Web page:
Tom Huckle, Director of Information Security and Compliance, EMEA, BlueVoyant
With new threats emerging every day, keeping abreast of zero-day vulnerabilities and triaging alerts can be an onerous task. Therefore, it is interesting, when looking at the threats that we have seen in recent years, to question whether naming these vulnerabilities or “branding” them helps to improve understanding and education around such threats. I am talking about names allocated outside of their CVE designations and whether this encourages organisations to take action or notice them more than they would if we just used CVE names.
For example, if I said to you CVE-2021-44228, CVE-2021-34523, CVE2021-27065 and CVE-2020-1472, would you know which vulnerabilities they are, which product they affect, and the type of vulnerability they are? Some security researchers and Security Operations Centre (SOC) analysts may very well be able to explicitly divulge the answers. Generally, though, most people (even those in the security industry) would draw a blank. Yet if I were to say Log4Shell, ProxyShell, ProxyLogon, and ZeroLogon, this would likely elicit a different reaction.
A trend that started eight years ago
The naming of security vulnerabilities is by no means a new trend. Back in April 2014, a vulnerability nicknamed ‘Heartbleed’ hit the scene and is still remembered to this day. Once announced, it wasn’t just identified by its CVE number; it came with a website, a logo, and its now-memorable nickname. Human beings find it difficult to remember numbers alone because they are abstract concepts. But combining a CVE with a branded name makes it much easier to remember.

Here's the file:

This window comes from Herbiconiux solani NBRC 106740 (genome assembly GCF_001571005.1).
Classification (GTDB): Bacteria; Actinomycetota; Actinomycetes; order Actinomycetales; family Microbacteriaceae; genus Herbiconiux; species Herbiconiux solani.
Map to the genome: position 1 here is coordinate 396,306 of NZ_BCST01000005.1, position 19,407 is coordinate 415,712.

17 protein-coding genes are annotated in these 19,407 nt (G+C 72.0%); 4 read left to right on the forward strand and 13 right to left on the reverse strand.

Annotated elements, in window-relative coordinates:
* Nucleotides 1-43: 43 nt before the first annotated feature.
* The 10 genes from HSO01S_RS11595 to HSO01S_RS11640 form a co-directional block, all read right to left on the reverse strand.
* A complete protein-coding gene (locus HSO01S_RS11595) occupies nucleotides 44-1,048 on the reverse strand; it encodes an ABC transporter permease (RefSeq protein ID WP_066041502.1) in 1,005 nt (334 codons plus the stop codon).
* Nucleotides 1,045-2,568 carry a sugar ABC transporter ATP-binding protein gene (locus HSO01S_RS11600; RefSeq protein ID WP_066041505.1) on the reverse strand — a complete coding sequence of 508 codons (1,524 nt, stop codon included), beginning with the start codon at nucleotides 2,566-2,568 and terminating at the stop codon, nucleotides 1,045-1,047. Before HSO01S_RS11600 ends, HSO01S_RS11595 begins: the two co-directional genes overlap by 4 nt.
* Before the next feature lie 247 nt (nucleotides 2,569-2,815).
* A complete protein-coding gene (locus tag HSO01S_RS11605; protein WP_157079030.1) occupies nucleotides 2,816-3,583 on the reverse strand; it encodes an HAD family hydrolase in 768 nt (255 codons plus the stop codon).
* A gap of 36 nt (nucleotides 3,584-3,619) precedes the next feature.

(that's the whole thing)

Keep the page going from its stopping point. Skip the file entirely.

In data posted by CISA in April 2022, nine out of the top 15 most routinely exploited vulnerabilities in 2021 had a nickname. CVE-2021-44228, aka Log4Shell, involved targeting the Apache Log4j open-source logging framework and, following its disclosure in December 2021, it was rapidly weaponised. The set of four vulnerabilities known collectively as ProxyLogon, and the set of three vulnerabilities known as ProxyShell, all affect Microsoft Exchange email servers.
For most of these vulnerabilities, researchers or other actors release proof-of-concept code within a fortnight of their initial disclosure. This makes the race to patch frighteningly quick. The argument for this is that by creating media attention and providing a website and a memorable nickname, this encourages more people to pay attention and consequently patch their systems. This is supported by the security researchers who discovered ‘ProxyLogon’, who state on their website that they published research about a Remote Code Execution (RCE) on several leading SSL VPN vendors in 2019. ¹
Although these RCEs got lots of media exposure and were covered by US-CERT, GCHQ and even the NSA, they were still being exploited by threat actors, botnets and Advanced Persistent Threat (APT) groups until 2021. As the Exchange vulnerabilities were more severe than the SSL VPN ones and the researchers wanted to raise people’s security awareness, they then created the nickname and website for the ProxyLogon vulnerability.²